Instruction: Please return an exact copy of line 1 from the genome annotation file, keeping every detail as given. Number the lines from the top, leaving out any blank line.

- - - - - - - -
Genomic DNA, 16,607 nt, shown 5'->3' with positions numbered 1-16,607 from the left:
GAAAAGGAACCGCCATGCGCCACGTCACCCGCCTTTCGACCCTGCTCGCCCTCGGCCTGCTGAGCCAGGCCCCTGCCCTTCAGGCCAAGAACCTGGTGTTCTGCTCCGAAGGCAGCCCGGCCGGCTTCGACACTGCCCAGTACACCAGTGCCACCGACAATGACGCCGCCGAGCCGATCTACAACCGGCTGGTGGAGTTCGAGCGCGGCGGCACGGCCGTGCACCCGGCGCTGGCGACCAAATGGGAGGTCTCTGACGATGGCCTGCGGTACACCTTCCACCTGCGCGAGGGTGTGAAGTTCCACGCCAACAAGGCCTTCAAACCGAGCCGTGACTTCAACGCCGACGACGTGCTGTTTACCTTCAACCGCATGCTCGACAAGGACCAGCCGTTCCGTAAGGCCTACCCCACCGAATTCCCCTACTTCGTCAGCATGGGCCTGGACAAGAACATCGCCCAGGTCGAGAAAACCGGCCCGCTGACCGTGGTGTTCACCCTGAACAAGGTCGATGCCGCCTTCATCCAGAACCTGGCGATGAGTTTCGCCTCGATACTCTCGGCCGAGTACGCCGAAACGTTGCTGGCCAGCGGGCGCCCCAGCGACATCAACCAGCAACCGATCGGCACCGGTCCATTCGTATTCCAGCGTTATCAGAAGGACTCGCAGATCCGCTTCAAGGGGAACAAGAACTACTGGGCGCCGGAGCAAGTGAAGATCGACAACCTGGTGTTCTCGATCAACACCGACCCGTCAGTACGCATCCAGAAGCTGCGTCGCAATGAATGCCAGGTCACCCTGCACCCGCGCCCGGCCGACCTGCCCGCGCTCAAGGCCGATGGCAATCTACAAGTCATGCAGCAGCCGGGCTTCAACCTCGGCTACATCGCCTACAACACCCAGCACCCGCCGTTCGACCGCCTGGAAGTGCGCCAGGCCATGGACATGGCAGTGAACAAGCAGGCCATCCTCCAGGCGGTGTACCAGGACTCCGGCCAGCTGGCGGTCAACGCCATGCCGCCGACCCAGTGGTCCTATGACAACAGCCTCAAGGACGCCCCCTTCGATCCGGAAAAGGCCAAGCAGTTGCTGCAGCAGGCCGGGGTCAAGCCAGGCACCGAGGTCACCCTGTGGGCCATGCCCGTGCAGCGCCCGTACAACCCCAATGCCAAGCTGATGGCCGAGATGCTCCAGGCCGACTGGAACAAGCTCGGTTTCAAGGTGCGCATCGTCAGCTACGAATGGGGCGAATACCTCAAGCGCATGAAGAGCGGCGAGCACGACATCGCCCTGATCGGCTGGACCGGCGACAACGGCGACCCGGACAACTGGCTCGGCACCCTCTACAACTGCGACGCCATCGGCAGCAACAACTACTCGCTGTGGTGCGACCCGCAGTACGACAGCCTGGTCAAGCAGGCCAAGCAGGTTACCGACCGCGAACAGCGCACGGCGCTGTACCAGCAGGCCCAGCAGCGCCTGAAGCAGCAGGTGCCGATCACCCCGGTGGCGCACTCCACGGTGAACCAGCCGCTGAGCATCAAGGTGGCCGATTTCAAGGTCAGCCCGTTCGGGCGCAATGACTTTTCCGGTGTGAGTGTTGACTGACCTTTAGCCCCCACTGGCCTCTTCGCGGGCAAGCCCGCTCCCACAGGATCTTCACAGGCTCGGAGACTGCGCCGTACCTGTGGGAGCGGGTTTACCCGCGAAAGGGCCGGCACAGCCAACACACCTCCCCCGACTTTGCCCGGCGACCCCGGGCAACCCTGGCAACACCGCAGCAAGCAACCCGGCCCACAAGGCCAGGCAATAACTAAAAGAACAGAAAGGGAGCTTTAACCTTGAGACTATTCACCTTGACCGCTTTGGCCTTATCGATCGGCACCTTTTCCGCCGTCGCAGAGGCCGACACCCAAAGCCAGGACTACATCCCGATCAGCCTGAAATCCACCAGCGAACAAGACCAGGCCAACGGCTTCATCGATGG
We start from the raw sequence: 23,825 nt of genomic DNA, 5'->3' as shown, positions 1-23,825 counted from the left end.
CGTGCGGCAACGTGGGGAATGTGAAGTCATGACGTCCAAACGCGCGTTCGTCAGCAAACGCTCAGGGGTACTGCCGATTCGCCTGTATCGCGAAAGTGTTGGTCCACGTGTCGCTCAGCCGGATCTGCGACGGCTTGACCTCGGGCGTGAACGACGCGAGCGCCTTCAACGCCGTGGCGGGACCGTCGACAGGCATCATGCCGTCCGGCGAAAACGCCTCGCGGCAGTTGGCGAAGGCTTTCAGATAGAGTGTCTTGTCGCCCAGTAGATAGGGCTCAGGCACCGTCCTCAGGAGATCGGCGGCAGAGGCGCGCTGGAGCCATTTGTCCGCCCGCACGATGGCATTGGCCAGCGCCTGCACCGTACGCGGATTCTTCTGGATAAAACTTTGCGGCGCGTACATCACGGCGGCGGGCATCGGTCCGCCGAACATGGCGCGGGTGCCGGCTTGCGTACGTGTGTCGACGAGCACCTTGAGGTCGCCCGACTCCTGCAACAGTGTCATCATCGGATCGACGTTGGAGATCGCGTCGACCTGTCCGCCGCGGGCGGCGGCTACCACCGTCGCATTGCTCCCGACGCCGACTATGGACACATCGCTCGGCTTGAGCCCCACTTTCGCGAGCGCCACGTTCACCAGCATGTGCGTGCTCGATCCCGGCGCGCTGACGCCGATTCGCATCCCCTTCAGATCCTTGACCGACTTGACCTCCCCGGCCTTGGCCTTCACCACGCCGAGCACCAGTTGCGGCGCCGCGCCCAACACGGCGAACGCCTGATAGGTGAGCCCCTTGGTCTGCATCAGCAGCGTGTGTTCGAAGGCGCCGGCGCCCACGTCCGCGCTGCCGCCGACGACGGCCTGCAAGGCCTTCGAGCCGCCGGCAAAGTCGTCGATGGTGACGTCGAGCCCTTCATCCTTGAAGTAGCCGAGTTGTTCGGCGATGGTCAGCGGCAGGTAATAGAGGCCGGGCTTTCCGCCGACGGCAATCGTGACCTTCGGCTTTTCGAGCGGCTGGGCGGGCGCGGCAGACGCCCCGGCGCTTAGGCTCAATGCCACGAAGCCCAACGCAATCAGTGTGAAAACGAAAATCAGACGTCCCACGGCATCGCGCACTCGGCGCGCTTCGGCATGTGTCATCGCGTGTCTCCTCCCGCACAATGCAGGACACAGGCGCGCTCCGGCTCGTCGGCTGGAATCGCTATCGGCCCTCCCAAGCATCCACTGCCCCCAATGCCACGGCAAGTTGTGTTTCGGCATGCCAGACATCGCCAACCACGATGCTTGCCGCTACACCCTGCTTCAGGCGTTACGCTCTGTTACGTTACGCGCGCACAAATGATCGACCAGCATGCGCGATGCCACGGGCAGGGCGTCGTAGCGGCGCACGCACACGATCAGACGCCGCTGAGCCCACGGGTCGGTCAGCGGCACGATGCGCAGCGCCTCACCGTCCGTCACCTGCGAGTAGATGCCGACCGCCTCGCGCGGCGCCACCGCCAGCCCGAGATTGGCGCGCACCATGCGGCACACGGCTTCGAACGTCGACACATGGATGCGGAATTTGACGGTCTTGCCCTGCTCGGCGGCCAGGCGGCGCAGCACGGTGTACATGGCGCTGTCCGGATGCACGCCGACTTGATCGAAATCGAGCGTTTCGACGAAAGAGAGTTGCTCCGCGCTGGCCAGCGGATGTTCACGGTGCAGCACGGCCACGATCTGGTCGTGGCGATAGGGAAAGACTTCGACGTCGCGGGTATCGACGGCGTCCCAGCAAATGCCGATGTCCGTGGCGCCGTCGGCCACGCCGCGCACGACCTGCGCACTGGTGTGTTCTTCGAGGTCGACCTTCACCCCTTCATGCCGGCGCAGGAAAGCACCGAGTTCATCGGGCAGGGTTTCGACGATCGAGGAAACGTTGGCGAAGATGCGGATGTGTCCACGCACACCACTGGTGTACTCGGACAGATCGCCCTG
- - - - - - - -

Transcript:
Genomic DNA, 16,607 nt, shown 5'->3' with positions numbered 1-16,607 from the left: